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plans bill to boost re-election
January 11, 2008
article on The Zimbabwean website
The Zimbabwean government
is expected to push through Parliament next week a controversial
bill which critics say is aimed at boosting President Robert Mugabe's
re-election bid in March.
on Tuesday after a three-week break to consider a Local Government
Laws Amendment Bill which critics say will allow the 83-year-old
autocrat to gerrymander constituencies and consolidate his power
in local authorities.
The new Parliamentary
session comes as the opposition calls protests across the country
demanding free and fair polls.
The main opposition Movement
for Democratic Change (MDC) is demanding that the Zimbabwe Electoral
Commission be reconstituted to undertake a transparent and all-inclusive
voter registration and delimitation exercise.
"The MDC wants a
new constitution before the next election and the date of the election
that allows implementation of comprehensive reforms and tangible
deliverables," MDC spokesman Nelson Chamisa said.
Leader of the House Patrick
Chinamasa said the government would move to adopt the Local Government
Laws Amendment Bill "without fear or favour" and would
not be deterred by criticism led by former colonial power Britain.
The Local Government
Laws Amendment Bill "harmonises" the presidential, parliamentary,
senate and municipal elections. It also contains amendments recognising
the new constitutional responsibility of the Zimbabwe Electoral
Commission for dividing council areas into wards. The Amendment
Bill also amends the Rural District Councils Act, the Urban
Councils Act and the Electoral
Critics say the amendment
bill forms the legal framework for the 2008 electoral theft and
the disenfranchisement of millions of Zimbabwean voters in the diaspora.
The Amendment Bill changes
the Urban Councils Act, setting the framework for the abolition
of executive mayors and executive committees and a return to the
pre-1996 system of mayors and deputy mayors (chairpersons and deputy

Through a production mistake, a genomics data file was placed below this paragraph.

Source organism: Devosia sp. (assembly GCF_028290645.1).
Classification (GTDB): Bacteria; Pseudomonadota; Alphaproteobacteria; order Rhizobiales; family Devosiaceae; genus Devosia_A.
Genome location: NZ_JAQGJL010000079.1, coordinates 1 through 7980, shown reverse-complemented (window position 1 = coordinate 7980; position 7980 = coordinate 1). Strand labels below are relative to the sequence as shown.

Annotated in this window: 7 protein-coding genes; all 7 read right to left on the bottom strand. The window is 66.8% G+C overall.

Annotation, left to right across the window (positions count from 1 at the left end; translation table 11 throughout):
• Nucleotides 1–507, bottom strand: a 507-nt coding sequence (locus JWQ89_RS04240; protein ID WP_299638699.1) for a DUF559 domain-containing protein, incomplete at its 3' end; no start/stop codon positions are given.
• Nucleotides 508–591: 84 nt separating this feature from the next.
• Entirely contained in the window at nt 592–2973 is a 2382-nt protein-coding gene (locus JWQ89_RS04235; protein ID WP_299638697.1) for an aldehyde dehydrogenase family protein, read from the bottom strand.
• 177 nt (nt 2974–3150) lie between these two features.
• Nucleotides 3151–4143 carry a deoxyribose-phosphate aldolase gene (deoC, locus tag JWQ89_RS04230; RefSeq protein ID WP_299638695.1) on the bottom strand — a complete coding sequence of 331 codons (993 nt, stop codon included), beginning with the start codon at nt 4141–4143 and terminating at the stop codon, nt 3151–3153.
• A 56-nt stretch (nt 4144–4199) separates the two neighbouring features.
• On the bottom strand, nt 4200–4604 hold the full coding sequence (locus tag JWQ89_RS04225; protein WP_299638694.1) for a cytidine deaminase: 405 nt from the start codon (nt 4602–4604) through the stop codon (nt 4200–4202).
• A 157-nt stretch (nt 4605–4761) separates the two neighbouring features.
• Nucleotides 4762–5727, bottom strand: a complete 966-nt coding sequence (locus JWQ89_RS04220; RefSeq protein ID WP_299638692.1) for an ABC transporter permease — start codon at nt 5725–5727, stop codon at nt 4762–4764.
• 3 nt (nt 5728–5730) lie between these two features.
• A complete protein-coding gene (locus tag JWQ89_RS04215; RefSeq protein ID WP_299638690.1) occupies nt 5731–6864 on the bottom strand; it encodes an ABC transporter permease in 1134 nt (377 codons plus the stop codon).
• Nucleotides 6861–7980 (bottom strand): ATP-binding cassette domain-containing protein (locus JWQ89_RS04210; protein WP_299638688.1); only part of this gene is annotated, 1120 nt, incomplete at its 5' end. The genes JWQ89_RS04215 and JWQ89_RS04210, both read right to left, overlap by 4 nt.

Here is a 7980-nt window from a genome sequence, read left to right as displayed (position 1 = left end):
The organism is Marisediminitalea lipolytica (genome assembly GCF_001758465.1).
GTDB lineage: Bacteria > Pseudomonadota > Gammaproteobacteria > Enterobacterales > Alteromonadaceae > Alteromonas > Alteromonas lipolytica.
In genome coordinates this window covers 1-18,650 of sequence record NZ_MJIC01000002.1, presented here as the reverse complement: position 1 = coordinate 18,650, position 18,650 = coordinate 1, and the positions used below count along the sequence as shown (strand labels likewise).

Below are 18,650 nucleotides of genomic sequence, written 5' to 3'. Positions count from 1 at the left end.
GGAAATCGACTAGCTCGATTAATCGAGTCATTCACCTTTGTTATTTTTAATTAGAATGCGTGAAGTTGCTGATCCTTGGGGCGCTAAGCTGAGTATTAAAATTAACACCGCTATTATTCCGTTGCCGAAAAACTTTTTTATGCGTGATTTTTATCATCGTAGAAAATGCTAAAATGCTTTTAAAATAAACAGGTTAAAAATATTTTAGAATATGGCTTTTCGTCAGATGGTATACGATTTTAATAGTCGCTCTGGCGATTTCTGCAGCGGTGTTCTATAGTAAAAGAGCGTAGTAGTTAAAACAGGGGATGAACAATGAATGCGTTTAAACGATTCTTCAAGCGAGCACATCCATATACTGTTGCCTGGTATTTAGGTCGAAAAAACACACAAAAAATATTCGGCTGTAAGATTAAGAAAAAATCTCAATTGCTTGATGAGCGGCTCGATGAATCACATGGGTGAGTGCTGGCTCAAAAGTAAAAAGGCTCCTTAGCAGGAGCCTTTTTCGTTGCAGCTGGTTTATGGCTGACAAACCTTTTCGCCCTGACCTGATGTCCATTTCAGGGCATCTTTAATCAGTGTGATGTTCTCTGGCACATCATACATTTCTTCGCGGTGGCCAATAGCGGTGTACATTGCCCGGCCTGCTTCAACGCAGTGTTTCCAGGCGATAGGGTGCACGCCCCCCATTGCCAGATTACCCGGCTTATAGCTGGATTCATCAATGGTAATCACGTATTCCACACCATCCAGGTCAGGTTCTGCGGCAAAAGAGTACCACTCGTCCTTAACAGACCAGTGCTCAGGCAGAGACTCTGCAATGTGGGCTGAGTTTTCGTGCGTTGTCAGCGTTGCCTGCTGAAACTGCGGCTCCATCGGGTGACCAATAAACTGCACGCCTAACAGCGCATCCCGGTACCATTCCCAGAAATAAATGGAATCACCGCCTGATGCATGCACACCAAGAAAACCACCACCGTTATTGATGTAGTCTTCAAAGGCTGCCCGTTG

chairpersons for town councils) elected by councillors. Under the
changes, the minister of Local Government will now be empowered
to appoint non-voting councillors to represent special interests.
The changes also legislates
for the takeover of city councils by the Local Government minister
through the introduction of "caretakers" to run the affairs
of non-functioning councils, replacing the present system of "commissioners".
The amendments to the
Electoral Act merely reflect the abolition of the institution of
Zimbabwe government officials
said the parliamentary session starting on Tuesday would likely
coincide with the signing into law by Mugabe of a Public Order and
Security Amendment Bill as well as amendments to tough media laws.
The security and media laws were fast tracked through Parliament
before the House adjourned in December.
Critics say the amendments
are largely cosmetic while Mugabe retains sweeping powers to clamp
down on the opposition as he faces the biggest electoral challenge
since taking power in 1980.
The government says the
Local Government Laws Amendment Bill is aimed at consolidating electoral
legislation and has nothing to do with the March elections in which
Mugabe's main rival will be MDC leader Morgan Tsvangirai. The MDC
leader says that without violence, and in a fair and free political
environment, Mugabe would lose in March.
Parliament is also due
to consider an election regulations bill under which the government
proposes to ban local independent monitors from the March elections
and to bar private organisations from voter education.
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